Agent 88 Artwork for Heavy Metal Magazine Cityscapes of Canton Road and West KowloonOriginal Artwork - Last KissLive Painting for Hong Kong Jockey Club & Illustration for Kronenbourg 1664Jonathan Jay Lee's Version of The Punisher & his original creation Wolf & CubOriginal Commissioned Artwork - The DrummerSo for this crossover job with Harvey Nichols, they were looking for JJL to specifically design a co-branded Jonathan Jay Lee X Harvey Nichols loyalty card for their most important VIP customers to celebrate Chinese New Year. The cards would be individually mailed to each VIP with a value of HK$888 pre-installed on the card for them to use at any Harvey Nichols store. For the card itself they wanted it to be an original artistic creation in Jonathan's typical style, but also to reflect traditional Chinese New Year values and artwork. This eventually led to a JJL's re-interpretation of a popular motif from ancient China the Boy and Ox in the field.
Have a look below to see what the final card looked like:
Can't wait to do our next collaboration project together! In the meantime you can check out the rest of Jonathan Jay Lee's work here: jonathanjaylee.com
Alatas crane services worldwide is a large multi-national company that supplies crane parts and crane services from 8 different offices across the globe. This includes repairs of crane motors, pumps, winches and gearboxes at their hydraulic workshops. I was introduced to Alatas by my good friend Chris Wright who has a strong background in corporate video though he works primarily in recruitment now. At that moment the Alatas Hong Kong team were looking to put together a video that would give a good showcasing of their hydraulic workshop and it's services, especially focussing on their crane motor repairs.One of the challenges of this project was that engineering in general and the servicing of cranes in specific, is not generally considered a very exciting topic, but it was very important to Alatas that we did not produce the sort of documentary style voice-over led video that is common among across the entire engineering industry. Rather they wanted something short, attractive and fast moving that would at the same time give a very clear understanding of all their services and key points of quality to even a person unfamiliar with their industry casually watching the video. Obviously hitting both of these aims simultaneously meant we had our work cut out for us. Luckily we were helped by the fact that they have a beautiful workshop which is kept in immaculate condition, as you can see from the photos below:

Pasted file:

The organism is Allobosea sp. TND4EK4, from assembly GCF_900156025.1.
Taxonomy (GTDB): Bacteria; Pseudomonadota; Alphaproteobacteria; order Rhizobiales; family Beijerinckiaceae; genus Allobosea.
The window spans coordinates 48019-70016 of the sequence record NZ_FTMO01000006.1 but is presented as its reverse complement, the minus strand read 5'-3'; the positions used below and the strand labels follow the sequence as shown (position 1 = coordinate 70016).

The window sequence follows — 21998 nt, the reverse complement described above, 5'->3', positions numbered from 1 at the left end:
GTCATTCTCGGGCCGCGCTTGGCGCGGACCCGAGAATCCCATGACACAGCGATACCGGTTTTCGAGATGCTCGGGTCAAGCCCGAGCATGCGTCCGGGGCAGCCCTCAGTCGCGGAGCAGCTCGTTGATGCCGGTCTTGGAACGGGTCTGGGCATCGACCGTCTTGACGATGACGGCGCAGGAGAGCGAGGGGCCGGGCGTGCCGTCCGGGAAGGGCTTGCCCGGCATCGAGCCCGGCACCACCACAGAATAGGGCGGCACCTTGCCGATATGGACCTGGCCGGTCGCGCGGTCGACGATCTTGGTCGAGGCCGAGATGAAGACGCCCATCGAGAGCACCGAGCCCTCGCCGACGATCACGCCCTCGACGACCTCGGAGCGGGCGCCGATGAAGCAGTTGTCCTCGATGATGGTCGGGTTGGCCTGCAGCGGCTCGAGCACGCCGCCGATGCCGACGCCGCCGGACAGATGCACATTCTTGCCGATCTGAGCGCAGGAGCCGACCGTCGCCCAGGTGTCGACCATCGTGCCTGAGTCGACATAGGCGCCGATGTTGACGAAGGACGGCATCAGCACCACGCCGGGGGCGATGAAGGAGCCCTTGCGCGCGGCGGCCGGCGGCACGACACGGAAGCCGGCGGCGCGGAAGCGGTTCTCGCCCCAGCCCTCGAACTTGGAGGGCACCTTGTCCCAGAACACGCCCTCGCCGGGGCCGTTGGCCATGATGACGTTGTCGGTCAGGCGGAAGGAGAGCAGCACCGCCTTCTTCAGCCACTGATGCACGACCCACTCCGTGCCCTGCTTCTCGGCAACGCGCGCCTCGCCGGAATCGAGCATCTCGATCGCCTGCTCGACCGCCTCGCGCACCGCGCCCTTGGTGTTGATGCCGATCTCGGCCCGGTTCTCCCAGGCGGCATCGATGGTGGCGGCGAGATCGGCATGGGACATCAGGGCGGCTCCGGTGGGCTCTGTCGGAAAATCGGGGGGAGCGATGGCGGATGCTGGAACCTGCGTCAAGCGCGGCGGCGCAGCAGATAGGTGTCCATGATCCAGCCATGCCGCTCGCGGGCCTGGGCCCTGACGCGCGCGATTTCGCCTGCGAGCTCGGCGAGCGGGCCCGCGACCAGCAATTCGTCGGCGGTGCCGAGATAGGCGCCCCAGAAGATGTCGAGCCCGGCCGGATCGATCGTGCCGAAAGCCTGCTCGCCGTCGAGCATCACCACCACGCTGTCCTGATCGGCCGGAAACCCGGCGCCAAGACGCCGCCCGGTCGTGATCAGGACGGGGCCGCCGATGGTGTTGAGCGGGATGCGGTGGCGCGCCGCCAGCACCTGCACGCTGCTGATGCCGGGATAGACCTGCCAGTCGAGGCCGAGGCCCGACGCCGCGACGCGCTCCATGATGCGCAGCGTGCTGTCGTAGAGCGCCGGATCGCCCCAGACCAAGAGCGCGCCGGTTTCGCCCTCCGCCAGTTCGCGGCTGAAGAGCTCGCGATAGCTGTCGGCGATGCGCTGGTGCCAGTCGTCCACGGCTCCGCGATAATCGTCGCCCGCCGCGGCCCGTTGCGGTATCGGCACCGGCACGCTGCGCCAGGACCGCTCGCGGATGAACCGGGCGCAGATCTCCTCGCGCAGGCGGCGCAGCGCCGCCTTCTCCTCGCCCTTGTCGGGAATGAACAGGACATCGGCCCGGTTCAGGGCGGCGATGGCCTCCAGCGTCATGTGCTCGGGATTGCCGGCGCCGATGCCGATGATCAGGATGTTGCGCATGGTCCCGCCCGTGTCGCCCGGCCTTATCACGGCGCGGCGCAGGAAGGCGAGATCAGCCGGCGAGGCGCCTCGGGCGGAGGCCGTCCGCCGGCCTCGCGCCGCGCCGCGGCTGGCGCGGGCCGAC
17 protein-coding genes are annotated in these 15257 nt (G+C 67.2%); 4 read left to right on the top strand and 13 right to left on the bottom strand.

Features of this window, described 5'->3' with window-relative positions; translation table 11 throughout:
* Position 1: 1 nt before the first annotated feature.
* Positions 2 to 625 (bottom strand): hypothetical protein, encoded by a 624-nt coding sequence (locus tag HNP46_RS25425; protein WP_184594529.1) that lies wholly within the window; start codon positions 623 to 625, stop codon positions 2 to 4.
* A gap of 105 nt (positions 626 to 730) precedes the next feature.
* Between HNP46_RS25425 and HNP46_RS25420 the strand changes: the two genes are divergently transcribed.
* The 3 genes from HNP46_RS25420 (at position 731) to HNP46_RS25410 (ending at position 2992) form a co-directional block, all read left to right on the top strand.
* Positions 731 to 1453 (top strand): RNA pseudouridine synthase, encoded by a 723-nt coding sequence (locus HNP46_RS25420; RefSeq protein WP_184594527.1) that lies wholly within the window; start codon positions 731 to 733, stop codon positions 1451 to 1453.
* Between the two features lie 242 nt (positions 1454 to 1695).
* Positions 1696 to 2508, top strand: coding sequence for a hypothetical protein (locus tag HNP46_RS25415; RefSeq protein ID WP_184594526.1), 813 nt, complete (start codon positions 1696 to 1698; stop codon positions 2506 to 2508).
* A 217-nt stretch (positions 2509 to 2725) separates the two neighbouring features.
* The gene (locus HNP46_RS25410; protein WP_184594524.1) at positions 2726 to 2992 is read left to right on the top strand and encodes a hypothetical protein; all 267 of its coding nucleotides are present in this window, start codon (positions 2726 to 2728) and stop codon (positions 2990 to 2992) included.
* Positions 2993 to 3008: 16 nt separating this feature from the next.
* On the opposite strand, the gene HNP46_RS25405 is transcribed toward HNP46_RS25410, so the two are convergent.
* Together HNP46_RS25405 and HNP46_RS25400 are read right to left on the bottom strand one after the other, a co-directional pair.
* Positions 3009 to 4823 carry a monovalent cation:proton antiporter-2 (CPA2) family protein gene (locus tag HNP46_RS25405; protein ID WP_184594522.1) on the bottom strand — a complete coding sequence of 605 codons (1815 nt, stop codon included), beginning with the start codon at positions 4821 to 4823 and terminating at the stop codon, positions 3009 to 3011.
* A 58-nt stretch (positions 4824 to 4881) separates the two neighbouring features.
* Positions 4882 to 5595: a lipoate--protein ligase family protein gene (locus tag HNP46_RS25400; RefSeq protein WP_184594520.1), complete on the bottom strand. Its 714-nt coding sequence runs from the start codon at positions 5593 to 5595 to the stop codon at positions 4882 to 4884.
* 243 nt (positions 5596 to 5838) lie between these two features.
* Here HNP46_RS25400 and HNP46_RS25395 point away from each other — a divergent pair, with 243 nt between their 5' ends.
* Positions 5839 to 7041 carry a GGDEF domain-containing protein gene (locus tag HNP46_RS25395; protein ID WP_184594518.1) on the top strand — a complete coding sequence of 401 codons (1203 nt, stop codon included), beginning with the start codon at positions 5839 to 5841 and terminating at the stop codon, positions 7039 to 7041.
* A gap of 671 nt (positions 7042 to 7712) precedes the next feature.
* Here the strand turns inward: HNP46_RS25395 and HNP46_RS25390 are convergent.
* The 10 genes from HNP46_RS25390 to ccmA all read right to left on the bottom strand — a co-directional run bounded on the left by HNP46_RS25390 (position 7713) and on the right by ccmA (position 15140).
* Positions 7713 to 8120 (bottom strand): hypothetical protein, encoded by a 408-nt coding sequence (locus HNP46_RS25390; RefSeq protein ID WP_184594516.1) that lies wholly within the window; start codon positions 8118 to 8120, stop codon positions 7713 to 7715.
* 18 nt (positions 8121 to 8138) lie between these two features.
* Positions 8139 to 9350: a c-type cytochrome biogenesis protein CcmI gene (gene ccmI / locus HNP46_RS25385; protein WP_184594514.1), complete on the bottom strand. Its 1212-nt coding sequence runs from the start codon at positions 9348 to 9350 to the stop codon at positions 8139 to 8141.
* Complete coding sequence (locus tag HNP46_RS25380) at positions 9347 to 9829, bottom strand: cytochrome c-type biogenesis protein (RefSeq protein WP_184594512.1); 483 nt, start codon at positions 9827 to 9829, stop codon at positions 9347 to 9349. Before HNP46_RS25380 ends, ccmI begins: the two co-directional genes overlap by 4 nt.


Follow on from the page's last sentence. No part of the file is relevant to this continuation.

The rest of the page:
In any case we decided to go for it full throttle and set about shooting a relatively fast-paced video of the journey of a crane motor through the Alatas Hydraulic Workshop. The main reference videos we had to work with (representing some of the best existing videos of a similar nature) were over 20 minutes long, shot in a dull 70's Open University documentary style and accompanied by lengthy and incredibly boring explanatory voiceovers. We decided to scrap this format entirely and go for a 5 minute long, high energy, music driven video with just a few titles integrated into the scenes to act as extra guidance for what's going on. In general though, I think you can follow the linear voyage of the motor through the workshop from arrival to dismantling, cleaning, repairing, re-assambly and testing without needing to pay attention to the titles.
Well we think we did a pretty good job of taking what is quite far from being the most riveting and exciting subject matter and transforming it into a fairly fast-moving and engaging video, in the process altering the ages old documentary format of engineering videos. Apparently we're not alone in our general regard of ourselves, as over 30,000 engineers from all over the world have watched the video making it one of the most popular videos on the net from the crane repair / hydraulic workshop / hydraulic motor category. Have a look and see what you think:
|English Name||Spencer Douglass|